It takes heat and polish to make silver shine. God is able, even determined, to give us some shine of our own. God interrupts us in our souls. In our lives. Silver ore can lie in its vein for eons. But once mined and refined, its ready to be what it was meant to become. The Lord makes things new. God in Christ is even better with people than rocks. Oh, sometimes a thing of great joy overtakes us and we are made over. A baby home from the hospital interrupts us with life, challenges us to grow in faith. A loved one's spared in an accident and the value of that life to us is lifted. We're reminded God is looking on with care. But sometimes, this is not the way. Struggle and sorrow have deep power to transform us. Pain can pierce a heart in a way that can be a work of art. The gross we abhor can point us to the Savior we adore. I do not believe that God prefers agony, but I am here to say he uses it with empathy. And he knows just how much and no more, will refine and not destroy.

There are people within the sound of my voice right now who are suffering. Spirits, minds, bodies, families, relationships, in pain. It comes to us all. When it does, or if this is your moment-of-it now, I hope you'll hear this. It is not God's will that it destroy you. It is his hope, and it's in his power, to renew you. God interrupts. Amidst all the backwash of our culture's bile and bilge comes a film about just 12 hours. The cross. Like The Passion or hate it, it's certainly changed the subject of late. Jesus lived something like 12,045 days. But his birthday, his baptismal day, his day on the mountain, his preaching day on the mount, his "parade day" and his last day are the ones that interrupt our assumptions about him and about ourselves. He lived 289, 080 hours, but just 6 of them changed the relationship between heaven and earth. God interrupts to make new. I wish I could say this means we don't suffer in our suffering. But the cross exposes the lie. What I can say is that suffering isn't forever and doesn't have to win.

I had a friend named Ethel once. I've never seen an elder woman so bent. Her posture looked more like the letter S than I. She could not look straight ahead naturally. 'Had to sit reclined to look up. But she had the most radiant smile, and would let no one carry her purse or parcels. She walked everywhere in town. It pained us to see her pain. So I asked her once, "Ethel, how do you do it? Why do you do it?" She said, "I smile looking down because God does. Am I more bent than he with the weight of the years? I'm bent, not broke. I want people to see that if I can keep walking they can too. Besides, one day, God will break in, and Jesus will straighten me out so I can see his face. I want to show people I have that faith. Maybe then their bags won't seem so heavy if they see me with mine."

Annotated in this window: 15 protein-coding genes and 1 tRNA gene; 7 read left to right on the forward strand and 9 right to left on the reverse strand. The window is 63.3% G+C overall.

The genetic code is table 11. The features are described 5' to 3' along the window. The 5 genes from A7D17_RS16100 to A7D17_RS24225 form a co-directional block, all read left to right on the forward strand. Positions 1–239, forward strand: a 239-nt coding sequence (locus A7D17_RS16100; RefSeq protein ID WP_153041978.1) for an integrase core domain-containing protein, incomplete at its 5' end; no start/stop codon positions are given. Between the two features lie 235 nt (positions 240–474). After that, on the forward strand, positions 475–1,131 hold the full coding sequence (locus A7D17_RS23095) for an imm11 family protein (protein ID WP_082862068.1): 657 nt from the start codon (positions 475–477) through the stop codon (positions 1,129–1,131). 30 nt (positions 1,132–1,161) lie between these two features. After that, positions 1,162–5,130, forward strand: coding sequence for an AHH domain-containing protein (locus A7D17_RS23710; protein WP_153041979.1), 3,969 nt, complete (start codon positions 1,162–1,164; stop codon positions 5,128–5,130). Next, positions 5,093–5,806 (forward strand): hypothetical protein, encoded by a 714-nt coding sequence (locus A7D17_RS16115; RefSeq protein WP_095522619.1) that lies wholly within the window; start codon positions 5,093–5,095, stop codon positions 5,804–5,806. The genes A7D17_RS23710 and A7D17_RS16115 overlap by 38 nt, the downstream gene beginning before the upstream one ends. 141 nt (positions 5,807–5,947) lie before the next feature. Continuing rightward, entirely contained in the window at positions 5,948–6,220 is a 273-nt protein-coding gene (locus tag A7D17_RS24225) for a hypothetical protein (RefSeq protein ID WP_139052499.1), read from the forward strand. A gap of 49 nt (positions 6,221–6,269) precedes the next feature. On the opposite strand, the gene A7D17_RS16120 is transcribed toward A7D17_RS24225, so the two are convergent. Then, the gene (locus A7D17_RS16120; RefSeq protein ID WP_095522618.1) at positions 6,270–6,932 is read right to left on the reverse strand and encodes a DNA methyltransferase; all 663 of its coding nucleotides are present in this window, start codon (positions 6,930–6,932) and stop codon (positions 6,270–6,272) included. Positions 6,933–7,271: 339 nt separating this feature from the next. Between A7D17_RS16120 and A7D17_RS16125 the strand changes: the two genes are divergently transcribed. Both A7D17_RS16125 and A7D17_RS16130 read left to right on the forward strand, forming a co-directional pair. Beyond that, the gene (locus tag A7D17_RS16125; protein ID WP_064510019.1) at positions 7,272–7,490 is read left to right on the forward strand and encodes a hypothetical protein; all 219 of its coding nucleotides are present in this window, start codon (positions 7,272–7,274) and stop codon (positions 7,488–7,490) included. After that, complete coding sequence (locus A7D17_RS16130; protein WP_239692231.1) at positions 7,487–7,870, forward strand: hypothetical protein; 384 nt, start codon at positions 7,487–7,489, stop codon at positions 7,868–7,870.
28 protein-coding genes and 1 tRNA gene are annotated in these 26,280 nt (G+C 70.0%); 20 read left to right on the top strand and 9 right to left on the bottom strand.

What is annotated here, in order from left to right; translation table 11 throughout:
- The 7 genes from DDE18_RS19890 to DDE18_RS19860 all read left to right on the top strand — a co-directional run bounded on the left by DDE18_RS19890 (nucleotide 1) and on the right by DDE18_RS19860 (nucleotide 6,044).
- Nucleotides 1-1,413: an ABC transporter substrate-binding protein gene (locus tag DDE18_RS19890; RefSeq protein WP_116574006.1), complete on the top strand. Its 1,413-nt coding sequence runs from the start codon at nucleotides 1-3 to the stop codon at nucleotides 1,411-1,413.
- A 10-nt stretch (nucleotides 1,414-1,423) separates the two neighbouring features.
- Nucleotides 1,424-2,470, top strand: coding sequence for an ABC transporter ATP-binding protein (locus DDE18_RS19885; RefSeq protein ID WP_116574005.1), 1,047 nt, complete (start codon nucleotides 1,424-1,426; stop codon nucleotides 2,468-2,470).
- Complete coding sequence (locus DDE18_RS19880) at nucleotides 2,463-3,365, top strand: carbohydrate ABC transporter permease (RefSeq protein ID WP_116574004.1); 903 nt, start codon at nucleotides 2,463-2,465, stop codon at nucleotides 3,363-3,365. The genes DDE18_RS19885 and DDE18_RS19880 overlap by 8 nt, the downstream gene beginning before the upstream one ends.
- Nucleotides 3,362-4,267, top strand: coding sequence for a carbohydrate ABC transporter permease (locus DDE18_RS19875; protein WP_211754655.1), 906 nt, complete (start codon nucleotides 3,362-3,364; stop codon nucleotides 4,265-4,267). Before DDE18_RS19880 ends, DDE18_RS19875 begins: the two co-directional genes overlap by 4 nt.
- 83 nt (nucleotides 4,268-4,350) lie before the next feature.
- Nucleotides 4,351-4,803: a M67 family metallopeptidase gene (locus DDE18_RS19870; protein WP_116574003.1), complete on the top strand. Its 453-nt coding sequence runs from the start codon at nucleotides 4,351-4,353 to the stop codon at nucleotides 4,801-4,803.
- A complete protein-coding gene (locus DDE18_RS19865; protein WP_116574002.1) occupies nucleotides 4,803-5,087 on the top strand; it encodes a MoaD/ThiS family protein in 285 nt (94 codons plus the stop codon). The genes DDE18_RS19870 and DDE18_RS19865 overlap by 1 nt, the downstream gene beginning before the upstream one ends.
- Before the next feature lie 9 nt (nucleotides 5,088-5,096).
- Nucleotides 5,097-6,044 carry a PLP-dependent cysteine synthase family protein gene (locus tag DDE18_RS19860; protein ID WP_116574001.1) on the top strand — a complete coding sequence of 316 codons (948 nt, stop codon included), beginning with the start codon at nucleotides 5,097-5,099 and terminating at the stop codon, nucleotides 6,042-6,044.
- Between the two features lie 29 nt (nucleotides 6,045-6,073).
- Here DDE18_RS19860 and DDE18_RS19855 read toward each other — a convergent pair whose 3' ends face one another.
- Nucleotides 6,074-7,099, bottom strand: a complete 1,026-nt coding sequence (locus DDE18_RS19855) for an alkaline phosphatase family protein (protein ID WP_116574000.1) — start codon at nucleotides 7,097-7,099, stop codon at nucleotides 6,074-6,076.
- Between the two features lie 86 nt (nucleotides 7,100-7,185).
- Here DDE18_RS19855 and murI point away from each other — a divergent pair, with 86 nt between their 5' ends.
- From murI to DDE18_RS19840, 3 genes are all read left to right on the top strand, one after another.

We are walking through setbacks. But comebacks are our destiny. We need only look to Jesus. Paul sums it up this way. "Our commonwealth is in heaven, and from it we await a Savior, the Lord Jesus Christ, who will change our lowly body to be like his glorious body, by the power which enables him to subject all things to himself…Therefore, my brethren, whom I love and long for, my joy and crown, stand firm thus in the Lord, my beloved." I love these words. We live here, but our commonwealth, our true nationality, our real citizenship, the place to which we really belong, even now… is heaven! And we're just waiting for the one who can change our lowly, often sorry selves, into glory. He's gonna put us in our rightful place. Earth to art. Jaded into jewelry. Shaken by life to shinin' in life eternal.

Preacher Tim Merrill doesn't use jewelry to help us understand. He uses another art form. Jazz. He tells about Wynton Marsalis jazzin' and riffin' on a tune called "I Don't Stand a Ghost of a Chance With You." It's a moving, mourning, melancholy piece. He's got his audience enwrapped in it. Transported. But in a silent moment between the notes, a cell phone shatters everything! Disaster in a moment. The unrecoverable overwhelming the ineffable. Only, the trumpeter starts up again. Matching the notes from the tune on the call phone. Improvising, elevating, heating to a molten moment when the master trumpeter can see the image of the song again. And somehow, gloriously, he takes his hearers back to the melody they were meant to hear … and there is glory all around!

Isn't that our story when we come to the table of broken bread and crushed fruit, now become the Banquet of Heaven? Isn't it what happens from Friday to Sunday with Jesus? Isn't it what happens to us when God himself refines us like silver, knowing the moment to move us from the flame to the forge will come when he can see his image in our own? Oh, to be his joy and crown! More shining than silver, more precious than gold! What a comeback!